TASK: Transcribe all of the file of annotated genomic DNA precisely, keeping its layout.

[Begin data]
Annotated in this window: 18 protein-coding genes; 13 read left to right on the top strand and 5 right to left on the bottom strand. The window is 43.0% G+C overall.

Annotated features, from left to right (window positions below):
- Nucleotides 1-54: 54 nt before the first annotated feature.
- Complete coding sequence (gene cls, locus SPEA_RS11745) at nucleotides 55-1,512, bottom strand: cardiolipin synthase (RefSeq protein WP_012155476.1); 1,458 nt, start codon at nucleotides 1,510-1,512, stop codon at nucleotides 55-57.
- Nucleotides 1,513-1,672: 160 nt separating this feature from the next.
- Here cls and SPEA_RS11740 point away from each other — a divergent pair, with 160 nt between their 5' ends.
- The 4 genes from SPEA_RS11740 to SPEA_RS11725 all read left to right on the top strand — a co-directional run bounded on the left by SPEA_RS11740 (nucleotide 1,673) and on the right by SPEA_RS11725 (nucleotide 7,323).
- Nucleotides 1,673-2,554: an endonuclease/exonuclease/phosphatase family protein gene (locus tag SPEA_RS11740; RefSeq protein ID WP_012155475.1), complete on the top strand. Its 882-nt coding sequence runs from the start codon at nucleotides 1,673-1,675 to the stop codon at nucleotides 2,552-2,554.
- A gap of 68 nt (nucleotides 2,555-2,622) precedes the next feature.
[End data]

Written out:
Annotated in this window: 18 protein-coding genes; 13 read left to right on the top strand and 5 right to left on the bottom strand. The window is 43.0% G+C overall.

Annotated features, from left to right (window positions below):
- Nucleotides 1-54: 54 nt before the first annotated feature.
- Complete coding sequence (gene cls, locus SPEA_RS11745) at nucleotides 55-1,512, bottom strand: cardiolipin synthase (RefSeq protein WP_012155476.1); 1,458 nt, start codon at nucleotides 1,510-1,512, stop codon at nucleotides 55-57.
- Nucleotides 1,513-1,672: 160 nt separating this feature from the next.
- Here cls and SPEA_RS11740 point away from each other — a divergent pair, with 160 nt between their 5' ends.
- The 4 genes from SPEA_RS11740 to SPEA_RS11725 all read left to right on the top strand — a co-directional run bounded on the left by SPEA_RS11740 (nucleotide 1,673) and on the right by SPEA_RS11725 (nucleotide 7,323).
- Nucleotides 1,673-2,554: an endonuclease/exonuclease/phosphatase family protein gene (locus tag SPEA_RS11740; RefSeq protein ID WP_012155475.1), complete on the top strand. Its 882-nt coding sequence runs from the start codon at nucleotides 1,673-1,675 to the stop codon at nucleotides 2,552-2,554.
- A gap of 68 nt (nucleotides 2,555-2,622) precedes the next feature.